Local, Politics

Super Council? No this isn’t a Super Council. Yet!

 A ‘Super Council’ made up of the Coffs Harbour City, Bellingen Shire, Clarence Valley, Kempsey Shire, Nambucca Shire and Port Macquarie Hastings Councils.  How do you feel about that?

By ‘The Contrarian’

 

Recently the Coffs Coast Advocate ran a story about a looming deadline that the Coffs Harbour City Council (CHCC) had to meet to satisfy requests from the State Government about being part of a new ‘Super Council’.  Earlier in February The Advocate also ran another story  headed; ‘Will we soon be governed by a new super council?’

Both articles appear to infer, at least from their headlines, that forced Council amalgamations are back on the agenda in the regions.  Certainly some of the comments published below the stories clearly show that is how it has been understood by some readers.

But are forced amalgamations back on the agenda?  And if so how did they get this far without consultation and more media coverage?

Well the answer to my first question above is ‘No’.  Forced Council amalgamations are not currently happening in the regions in NSW.  What is happening is that regional NSW Councils are being asked by the State Government to respond to proposals the regional Councils form what is known as a Joint Organisation.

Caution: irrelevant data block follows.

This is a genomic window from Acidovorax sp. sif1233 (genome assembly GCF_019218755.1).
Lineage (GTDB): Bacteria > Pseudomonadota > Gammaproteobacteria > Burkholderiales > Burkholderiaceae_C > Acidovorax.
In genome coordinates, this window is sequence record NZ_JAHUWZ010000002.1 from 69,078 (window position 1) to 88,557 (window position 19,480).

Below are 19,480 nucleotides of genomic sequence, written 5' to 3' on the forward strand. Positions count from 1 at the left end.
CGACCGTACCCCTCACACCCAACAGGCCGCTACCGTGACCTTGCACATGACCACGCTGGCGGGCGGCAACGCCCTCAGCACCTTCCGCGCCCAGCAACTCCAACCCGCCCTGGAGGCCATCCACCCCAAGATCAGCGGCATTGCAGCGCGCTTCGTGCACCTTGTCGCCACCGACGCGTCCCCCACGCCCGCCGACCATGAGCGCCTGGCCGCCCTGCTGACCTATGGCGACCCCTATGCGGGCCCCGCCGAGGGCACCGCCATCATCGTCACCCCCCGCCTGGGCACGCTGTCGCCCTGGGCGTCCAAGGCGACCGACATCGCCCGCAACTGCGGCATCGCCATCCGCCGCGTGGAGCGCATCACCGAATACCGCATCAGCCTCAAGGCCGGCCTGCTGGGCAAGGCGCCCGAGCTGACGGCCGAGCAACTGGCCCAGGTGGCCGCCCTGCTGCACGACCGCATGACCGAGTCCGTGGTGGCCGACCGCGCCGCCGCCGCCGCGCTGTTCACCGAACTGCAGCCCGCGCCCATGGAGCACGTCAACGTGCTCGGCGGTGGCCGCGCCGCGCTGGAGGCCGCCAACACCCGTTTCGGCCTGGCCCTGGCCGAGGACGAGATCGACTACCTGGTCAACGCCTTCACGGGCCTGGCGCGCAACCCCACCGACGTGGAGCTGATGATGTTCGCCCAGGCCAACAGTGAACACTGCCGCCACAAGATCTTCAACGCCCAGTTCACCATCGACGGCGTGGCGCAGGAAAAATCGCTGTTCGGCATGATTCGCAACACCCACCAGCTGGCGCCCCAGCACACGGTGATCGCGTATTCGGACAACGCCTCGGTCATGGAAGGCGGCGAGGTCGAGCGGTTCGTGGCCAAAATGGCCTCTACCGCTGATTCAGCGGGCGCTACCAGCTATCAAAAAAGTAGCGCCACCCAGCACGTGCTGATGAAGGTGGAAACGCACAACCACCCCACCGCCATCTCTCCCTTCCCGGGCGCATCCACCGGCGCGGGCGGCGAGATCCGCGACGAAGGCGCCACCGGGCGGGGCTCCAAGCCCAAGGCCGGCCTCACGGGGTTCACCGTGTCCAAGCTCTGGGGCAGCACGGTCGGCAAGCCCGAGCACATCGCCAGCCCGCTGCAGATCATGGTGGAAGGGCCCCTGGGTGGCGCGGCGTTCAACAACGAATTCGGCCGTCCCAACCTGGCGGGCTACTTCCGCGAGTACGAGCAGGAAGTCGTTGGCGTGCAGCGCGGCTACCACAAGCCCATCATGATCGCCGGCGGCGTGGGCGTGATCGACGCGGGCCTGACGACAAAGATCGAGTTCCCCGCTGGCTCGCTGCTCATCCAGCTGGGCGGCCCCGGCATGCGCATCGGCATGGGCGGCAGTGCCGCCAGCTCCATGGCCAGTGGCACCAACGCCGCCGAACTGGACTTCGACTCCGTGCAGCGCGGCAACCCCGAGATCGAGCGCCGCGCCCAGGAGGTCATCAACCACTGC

The State government explains that Joint Organisations (JOs) are “a key NSW Government commitment to build stronger councils and improve service delivery and infrastructure across rural and regional communities.

The Local Government Amendment (Regional Joint Organisations) Act 2017 commenced on 15 December 2017 allowing councils to voluntarily join new JOs in their planning region.”

JO’s are designed to provide a forum for local councils and State agencies to collaborate, plan, set priorities and deliver regionally significant important projects.

The NSW Government is providing a rather miserly $3.3 million in seed funding to establish JOs which they say will focus on the issues that matter most to regional communities. These could include building stronger businesses, creating jobs, securing water supplies, improving regional transport, or providing community infrastructure, services and facilities.

Now I can see issues here.  Is the geographic area too big?  Could oversize egos get in the way?  Will the JOs be able to logically prioritise and operationalise their key issues?  There’s quite a few more.

But at this point the Councils need to let the State Government know by 28 February if they wish to participate in the proposed Mid-North Coast JOs or not.  The CHCC has asked for an extension on the 28 February date.  Which is not the ‘greatest look’ given the proposals and work on it has been ongoing for over the best part of a year now.  Still maybe it is better to spend a little more time on it.

An excellent article in the Nambucca Guardian News highlights the Nambucca Shire Council has voted to be part of the Mid North Coast JOs. The Bellingen Shire Council also discussed it at its meeting of 30 January, wherein, according to The Courier-Sun  the Mayor, Cr King, spoke in favour of the proposed MNC-JOs and “emphasised the benefits of joint buying power, regional advocacy and improved delivery of infrastructure and services”.

So the proposed JOs has some potential upside in regards to economies of scale which I think ratepayers would approve of given the constant rise in rates over the years  many of which have been well in advance of the inflation rate..

But a ‘Super Council’, the result of some forced amalgamation, this is not.  The Advocate’s headlines on this have been pretty misleading in my opinion.